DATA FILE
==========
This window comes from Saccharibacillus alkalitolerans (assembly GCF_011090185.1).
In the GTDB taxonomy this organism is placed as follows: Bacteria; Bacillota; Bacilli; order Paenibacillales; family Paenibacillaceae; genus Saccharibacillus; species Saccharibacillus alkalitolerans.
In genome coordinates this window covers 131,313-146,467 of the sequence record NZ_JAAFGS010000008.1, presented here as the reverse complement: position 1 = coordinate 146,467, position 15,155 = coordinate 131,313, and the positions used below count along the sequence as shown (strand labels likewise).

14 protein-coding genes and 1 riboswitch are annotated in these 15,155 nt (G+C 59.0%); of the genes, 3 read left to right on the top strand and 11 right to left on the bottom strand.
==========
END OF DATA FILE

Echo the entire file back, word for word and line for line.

This window comes from Saccharibacillus alkalitolerans (assembly GCF_011090185.1).
In the GTDB taxonomy this organism is placed as follows: Bacteria; Bacillota; Bacilli; order Paenibacillales; family Paenibacillaceae; genus Saccharibacillus; species Saccharibacillus alkalitolerans.
In genome coordinates this window covers 131,313-146,467 of the sequence record NZ_JAAFGS010000008.1, presented here as the reverse complement: position 1 = coordinate 146,467, position 15,155 = coordinate 131,313, and the positions used below count along the sequence as shown (strand labels likewise).

14 protein-coding genes and 1 riboswitch are annotated in these 15,155 nt (G+C 59.0%); of the genes, 3 read left to right on the top strand and 11 right to left on the bottom strand.